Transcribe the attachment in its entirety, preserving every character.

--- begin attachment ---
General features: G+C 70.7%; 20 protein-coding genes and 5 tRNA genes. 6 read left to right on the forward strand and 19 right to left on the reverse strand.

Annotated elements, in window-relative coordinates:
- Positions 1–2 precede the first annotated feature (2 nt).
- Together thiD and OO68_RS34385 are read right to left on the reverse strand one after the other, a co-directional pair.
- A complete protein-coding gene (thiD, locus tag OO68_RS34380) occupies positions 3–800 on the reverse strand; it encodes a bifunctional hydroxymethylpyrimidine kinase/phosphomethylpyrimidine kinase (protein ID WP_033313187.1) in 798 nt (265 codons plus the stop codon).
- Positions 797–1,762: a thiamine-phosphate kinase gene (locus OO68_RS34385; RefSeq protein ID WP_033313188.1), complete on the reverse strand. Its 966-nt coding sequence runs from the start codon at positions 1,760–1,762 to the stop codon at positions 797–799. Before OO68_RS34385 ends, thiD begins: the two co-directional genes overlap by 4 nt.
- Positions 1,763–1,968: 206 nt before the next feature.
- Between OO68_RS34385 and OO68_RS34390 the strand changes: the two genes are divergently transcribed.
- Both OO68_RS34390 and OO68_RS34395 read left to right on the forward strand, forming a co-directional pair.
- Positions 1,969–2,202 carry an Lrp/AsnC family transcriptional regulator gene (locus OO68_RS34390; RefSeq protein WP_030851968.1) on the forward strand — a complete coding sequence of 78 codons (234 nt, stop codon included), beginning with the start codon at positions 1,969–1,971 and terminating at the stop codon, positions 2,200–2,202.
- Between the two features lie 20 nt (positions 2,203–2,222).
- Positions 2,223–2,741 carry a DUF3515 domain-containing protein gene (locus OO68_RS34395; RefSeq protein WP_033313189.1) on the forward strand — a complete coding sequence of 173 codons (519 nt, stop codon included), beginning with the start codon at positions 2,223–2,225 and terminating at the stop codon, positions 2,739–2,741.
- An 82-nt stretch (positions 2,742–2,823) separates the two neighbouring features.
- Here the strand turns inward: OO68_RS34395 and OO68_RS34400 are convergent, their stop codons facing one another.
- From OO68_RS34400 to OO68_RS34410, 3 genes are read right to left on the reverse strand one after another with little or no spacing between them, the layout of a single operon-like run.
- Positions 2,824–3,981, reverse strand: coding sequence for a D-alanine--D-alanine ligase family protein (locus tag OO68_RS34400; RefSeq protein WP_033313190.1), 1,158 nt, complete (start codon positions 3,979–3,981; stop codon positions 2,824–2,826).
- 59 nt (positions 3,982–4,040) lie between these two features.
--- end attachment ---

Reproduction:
General features: G+C 70.7%; 20 protein-coding genes and 5 tRNA genes. 6 read left to right on the forward strand and 19 right to left on the reverse strand.

Annotated elements, in window-relative coordinates:
- Positions 1–2 precede the first annotated feature (2 nt).
- Together thiD and OO68_RS34385 are read right to left on the reverse strand one after the other, a co-directional pair.
- A complete protein-coding gene (thiD, locus tag OO68_RS34380) occupies positions 3–800 on the reverse strand; it encodes a bifunctional hydroxymethylpyrimidine kinase/phosphomethylpyrimidine kinase (protein ID WP_033313187.1) in 798 nt (265 codons plus the stop codon).
- Positions 797–1,762: a thiamine-phosphate kinase gene (locus OO68_RS34385; RefSeq protein ID WP_033313188.1), complete on the reverse strand. Its 966-nt coding sequence runs from the start codon at positions 1,760–1,762 to the stop codon at positions 797–799. Before OO68_RS34385 ends, thiD begins: the two co-directional genes overlap by 4 nt.
- Positions 1,763–1,968: 206 nt before the next feature.
- Between OO68_RS34385 and OO68_RS34390 the strand changes: the two genes are divergently transcribed.
- Both OO68_RS34390 and OO68_RS34395 read left to right on the forward strand, forming a co-directional pair.
- Positions 1,969–2,202 carry an Lrp/AsnC family transcriptional regulator gene (locus OO68_RS34390; RefSeq protein WP_030851968.1) on the forward strand — a complete coding sequence of 78 codons (234 nt, stop codon included), beginning with the start codon at positions 1,969–1,971 and terminating at the stop codon, positions 2,200–2,202.
- Between the two features lie 20 nt (positions 2,203–2,222).
- Positions 2,223–2,741 carry a DUF3515 domain-containing protein gene (locus OO68_RS34395; RefSeq protein WP_033313189.1) on the forward strand — a complete coding sequence of 173 codons (519 nt, stop codon included), beginning with the start codon at positions 2,223–2,225 and terminating at the stop codon, positions 2,739–2,741.
- An 82-nt stretch (positions 2,742–2,823) separates the two neighbouring features.
- Here the strand turns inward: OO68_RS34395 and OO68_RS34400 are convergent, their stop codons facing one another.
- From OO68_RS34400 to OO68_RS34410, 3 genes are read right to left on the reverse strand one after another with little or no spacing between them, the layout of a single operon-like run.
- Positions 2,824–3,981, reverse strand: coding sequence for a D-alanine--D-alanine ligase family protein (locus tag OO68_RS34400; RefSeq protein WP_033313190.1), 1,158 nt, complete (start codon positions 3,979–3,981; stop codon positions 2,824–2,826).
- 59 nt (positions 3,982–4,040) lie between these two features.